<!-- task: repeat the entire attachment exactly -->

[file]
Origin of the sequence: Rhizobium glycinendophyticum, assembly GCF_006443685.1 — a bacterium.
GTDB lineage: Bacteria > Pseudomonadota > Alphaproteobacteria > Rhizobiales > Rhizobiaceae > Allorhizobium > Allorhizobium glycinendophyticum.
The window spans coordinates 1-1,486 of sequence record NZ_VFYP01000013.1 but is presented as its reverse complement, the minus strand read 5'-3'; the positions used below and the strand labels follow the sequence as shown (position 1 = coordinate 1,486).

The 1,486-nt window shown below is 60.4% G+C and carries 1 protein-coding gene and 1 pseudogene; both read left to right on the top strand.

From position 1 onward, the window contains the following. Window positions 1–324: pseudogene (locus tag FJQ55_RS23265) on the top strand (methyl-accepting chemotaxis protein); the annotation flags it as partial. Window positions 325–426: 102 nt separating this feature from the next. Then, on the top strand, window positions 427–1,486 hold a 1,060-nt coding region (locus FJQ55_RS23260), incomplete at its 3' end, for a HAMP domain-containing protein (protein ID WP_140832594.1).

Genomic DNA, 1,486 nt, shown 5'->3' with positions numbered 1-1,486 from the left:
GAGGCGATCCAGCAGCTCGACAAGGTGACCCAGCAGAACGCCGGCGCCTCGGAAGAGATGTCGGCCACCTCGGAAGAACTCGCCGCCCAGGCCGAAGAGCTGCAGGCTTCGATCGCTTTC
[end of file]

Origin of the sequence: Rhizobium glycinendophyticum, assembly GCF_006443685.1 — a bacterium.
GTDB lineage: Bacteria > Pseudomonadota > Alphaproteobacteria > Rhizobiales > Rhizobiaceae > Allorhizobium > Allorhizobium glycinendophyticum.
The window spans coordinates 1-1,486 of sequence record NZ_VFYP01000013.1 but is presented as its reverse complement, the minus strand read 5'-3'; the positions used below and the strand labels follow the sequence as shown (position 1 = coordinate 1,486).

The 1,486-nt window shown below is 60.4% G+C and carries 1 protein-coding gene and 1 pseudogene; both read left to right on the top strand.

From position 1 onward, the window contains the following. Window positions 1–324: pseudogene (locus tag FJQ55_RS23265) on the top strand (methyl-accepting chemotaxis protein); the annotation flags it as partial. Window positions 325–426: 102 nt separating this feature from the next. Then, on the top strand, window positions 427–1,486 hold a 1,060-nt coding region (locus FJQ55_RS23260), incomplete at its 3' end, for a HAMP domain-containing protein (protein ID WP_140832594.1).

Genomic DNA, 1,486 nt, shown 5'->3' with positions numbered 1-1,486 from the left:
GAGGCGATCCAGCAGCTCGACAAGGTGACCCAGCAGAACGCCGGCGCCTCGGAAGAGATGTCGGCCACCTCGGAAGAACTCGCCGCCCAGGCCGAAGAGCTGCAGGCTTCGATCGCTTTC